Businesses that set up a private blockchain will generally set up a permissioned blockchain network. Public blockchain networks can also be permissioned. This places restrictions on who is allowed to participate in the network.

  • Consortium Blockchains:
Multiple organizations can share the responsibilities of maintaining a blockchain. These pre-selected organizations determine who may submit transactions or access the data. A consortium blockchain is ideal for business when all participants need to be permissioned and have a shared responsibility for the blockchain.

Blockchain Programming Fundamentals:

In order to understand Blockchain deeply, let us first talk about the concept of a Digital Signature or a Hash.
Digital Signature is basically a function that takes a string as input and returns a fixed-size alphanumeric string. The output string is known as the Digital Signature or the Hash of the input message. The important point to note here is that the function via which we obtain the Digital Signature is “irreversible” in that given an input string, it can compute the Hash. However, given the Hash, it is virtually impossible to compute the input string. Further, it is also virtually impossible to find 2 values that have the same Hash.

Here, what we are essentially trying to say is the following:

  • It is easy to compute hash1 from input1 and hash2 from input2.
  • It is virtually impossible to compute input1 given the value of hash1. Similarly for input2 and hash2.
  • It is virtually impossible to find distinct input1 and input2 such that hash1 = hash2.

        Such Hashing functions are carefully designed by cryptographers after years of research. Most programming languages have a built-in library function to compute the Hash of a particular input string.

  •          Why are we talking about the Hash function?
  •         Well, Blockchain as a concept relies heavily on Hashing. The idea is that in a Blockchain, we have an ordered chain of blocks such that each block contains the following information:
  1. Hash of the previous blocks.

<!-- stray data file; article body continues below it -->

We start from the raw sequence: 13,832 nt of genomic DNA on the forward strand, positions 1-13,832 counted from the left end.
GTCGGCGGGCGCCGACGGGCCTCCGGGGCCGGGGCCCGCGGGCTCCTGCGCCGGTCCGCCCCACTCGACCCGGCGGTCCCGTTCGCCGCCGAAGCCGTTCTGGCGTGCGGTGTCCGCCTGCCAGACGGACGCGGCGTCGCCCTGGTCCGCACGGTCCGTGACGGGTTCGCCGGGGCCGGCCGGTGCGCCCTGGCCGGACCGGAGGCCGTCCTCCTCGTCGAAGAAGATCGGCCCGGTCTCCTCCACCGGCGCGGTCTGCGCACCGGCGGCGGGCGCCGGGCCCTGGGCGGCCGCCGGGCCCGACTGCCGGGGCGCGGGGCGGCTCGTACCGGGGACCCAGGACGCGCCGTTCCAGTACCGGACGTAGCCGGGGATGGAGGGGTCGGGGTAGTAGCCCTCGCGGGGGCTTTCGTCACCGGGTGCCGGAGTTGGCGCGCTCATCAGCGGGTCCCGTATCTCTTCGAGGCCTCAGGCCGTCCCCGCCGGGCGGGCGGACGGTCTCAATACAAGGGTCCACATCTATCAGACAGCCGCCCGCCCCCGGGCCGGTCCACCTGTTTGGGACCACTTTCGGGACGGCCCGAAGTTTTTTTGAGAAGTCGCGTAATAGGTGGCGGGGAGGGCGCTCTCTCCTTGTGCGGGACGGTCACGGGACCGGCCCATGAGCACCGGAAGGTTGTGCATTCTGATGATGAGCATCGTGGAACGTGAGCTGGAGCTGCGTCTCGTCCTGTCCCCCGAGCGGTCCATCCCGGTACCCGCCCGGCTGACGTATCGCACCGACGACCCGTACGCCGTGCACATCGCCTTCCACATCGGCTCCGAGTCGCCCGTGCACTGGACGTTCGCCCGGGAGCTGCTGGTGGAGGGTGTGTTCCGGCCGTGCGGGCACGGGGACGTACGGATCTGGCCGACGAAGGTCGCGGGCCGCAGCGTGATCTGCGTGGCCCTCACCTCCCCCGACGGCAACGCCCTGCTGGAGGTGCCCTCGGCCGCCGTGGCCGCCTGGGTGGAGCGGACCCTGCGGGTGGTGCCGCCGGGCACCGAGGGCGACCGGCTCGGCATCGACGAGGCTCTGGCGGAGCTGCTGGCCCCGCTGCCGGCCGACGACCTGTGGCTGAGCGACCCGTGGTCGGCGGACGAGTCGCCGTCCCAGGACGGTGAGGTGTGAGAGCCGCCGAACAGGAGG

2. List of transactions.
  3. Hash of itself        

Basically, we combine the List of transactions and the Hash of the previous block as a single input string and feed it to the Hash function to get the hash_itself value.

Such blocks, where the Hash of the previous block is 0, are termed as Generis Blocks. A Genesis block is basically the very first block in a Blockchain.

Now, suppose we want to add some more blocks to this Blockchain. Let us have block1 = [91b452, “Y paid $20 to Z, X paid $10 to P”, 8ab32k].

Here, 91b452 is nothing but the Hash of the previous block (the Genesis block). There are 2 transactions:

  • Y paid $20 to Z
  • X paid $10 to P

Finally, we have the hash_itself value which is basically Hash(“Y paid $20 to Z, X paid $10 to P”, 91b452). This turns out to be 8ab32k.

Representing pictographically, our Blockchain looks like the following:

So, what’s so special about this “data structure”?
Well, the idea is that if suppose someone were to mutilate the Blockchain by say altering the transaction in the Genesis Block - changing “X paid $100 to Y” to “Y paid $100 to X”, this will change the hash value of 91b452. As a result, there will be a mismatch in the value of this hash in block1 (remember, the first value of each block is the hash value of its parent block). As a result, the chain becomes invalid. This effectively holds for each block in the Blockchain because as soon as we modify a block, the hashes of all subsequent blocks become invalid and so, the chain collapses. Therefore Blockchain provides a high level of data security.

Blockchain Programming Code Example:


Think of Blockchain as a distributed and secured data structure that can be used in places where no middlemen are involved. The decentralized nature of Blockchain is what helps in removing the middlemen and it comes from the above immutability of Blockchain. It is an interesting data structure and as we all have seen cryptocurrency is a real-life implementation of it.